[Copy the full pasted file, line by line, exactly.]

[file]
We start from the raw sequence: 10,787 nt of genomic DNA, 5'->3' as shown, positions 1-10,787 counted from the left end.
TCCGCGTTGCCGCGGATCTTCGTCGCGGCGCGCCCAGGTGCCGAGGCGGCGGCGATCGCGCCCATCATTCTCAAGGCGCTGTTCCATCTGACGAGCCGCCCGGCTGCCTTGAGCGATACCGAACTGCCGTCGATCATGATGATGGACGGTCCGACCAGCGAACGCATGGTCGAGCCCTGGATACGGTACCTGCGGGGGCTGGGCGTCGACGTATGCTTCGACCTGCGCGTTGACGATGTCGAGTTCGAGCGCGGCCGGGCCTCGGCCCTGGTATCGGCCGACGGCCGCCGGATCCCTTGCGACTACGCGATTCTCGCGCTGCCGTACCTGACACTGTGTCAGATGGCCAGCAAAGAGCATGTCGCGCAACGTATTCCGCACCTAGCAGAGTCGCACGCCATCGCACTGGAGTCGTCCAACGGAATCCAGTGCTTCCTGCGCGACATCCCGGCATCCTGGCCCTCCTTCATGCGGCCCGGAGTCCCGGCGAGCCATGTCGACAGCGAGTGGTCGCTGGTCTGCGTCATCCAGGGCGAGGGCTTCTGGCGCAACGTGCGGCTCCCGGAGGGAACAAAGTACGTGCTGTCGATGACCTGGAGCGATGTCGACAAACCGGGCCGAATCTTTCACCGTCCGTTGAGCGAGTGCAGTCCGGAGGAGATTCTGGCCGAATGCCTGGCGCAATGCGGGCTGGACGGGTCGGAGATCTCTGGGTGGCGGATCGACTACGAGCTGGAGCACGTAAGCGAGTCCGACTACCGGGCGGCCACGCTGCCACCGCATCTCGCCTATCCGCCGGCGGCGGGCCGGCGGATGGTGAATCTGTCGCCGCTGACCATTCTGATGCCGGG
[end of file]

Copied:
We start from the raw sequence: 10,787 nt of genomic DNA, 5'->3' as shown, positions 1-10,787 counted from the left end.
TCCGCGTTGCCGCGGATCTTCGTCGCGGCGCGCCCAGGTGCCGAGGCGGCGGCGATCGCGCCCATCATTCTCAAGGCGCTGTTCCATCTGACGAGCCGCCCGGCTGCCTTGAGCGATACCGAACTGCCGTCGATCATGATGATGGACGGTCCGACCAGCGAACGCATGGTCGAGCCCTGGATACGGTACCTGCGGGGGCTGGGCGTCGACGTATGCTTCGACCTGCGCGTTGACGATGTCGAGTTCGAGCGCGGCCGGGCCTCGGCCCTGGTATCGGCCGACGGCCGCCGGATCCCTTGCGACTACGCGATTCTCGCGCTGCCGTACCTGACACTGTGTCAGATGGCCAGCAAAGAGCATGTCGCGCAACGTATTCCGCACCTAGCAGAGTCGCACGCCATCGCACTGGAGTCGTCCAACGGAATCCAGTGCTTCCTGCGCGACATCCCGGCATCCTGGCCCTCCTTCATGCGGCCCGGAGTCCCGGCGAGCCATGTCGACAGCGAGTGGTCGCTGGTCTGCGTCATCCAGGGCGAGGGCTTCTGGCGCAACGTGCGGCTCCCGGAGGGAACAAAGTACGTGCTGTCGATGACCTGGAGCGATGTCGACAAACCGGGCCGAATCTTTCACCGTCCGTTGAGCGAGTGCAGTCCGGAGGAGATTCTGGCCGAATGCCTGGCGCAATGCGGGCTGGACGGGTCGGAGATCTCTGGGTGGCGGATCGACTACGAGCTGGAGCACGTAAGCGAGTCCGACTACCGGGCGGCCACGCTGCCACCGCATCTCGCCTATCCGCCGGCGGCGGGCCGGCGGATGGTGAATCTGTCGCCGCTGACCATTCTGATGCCGGG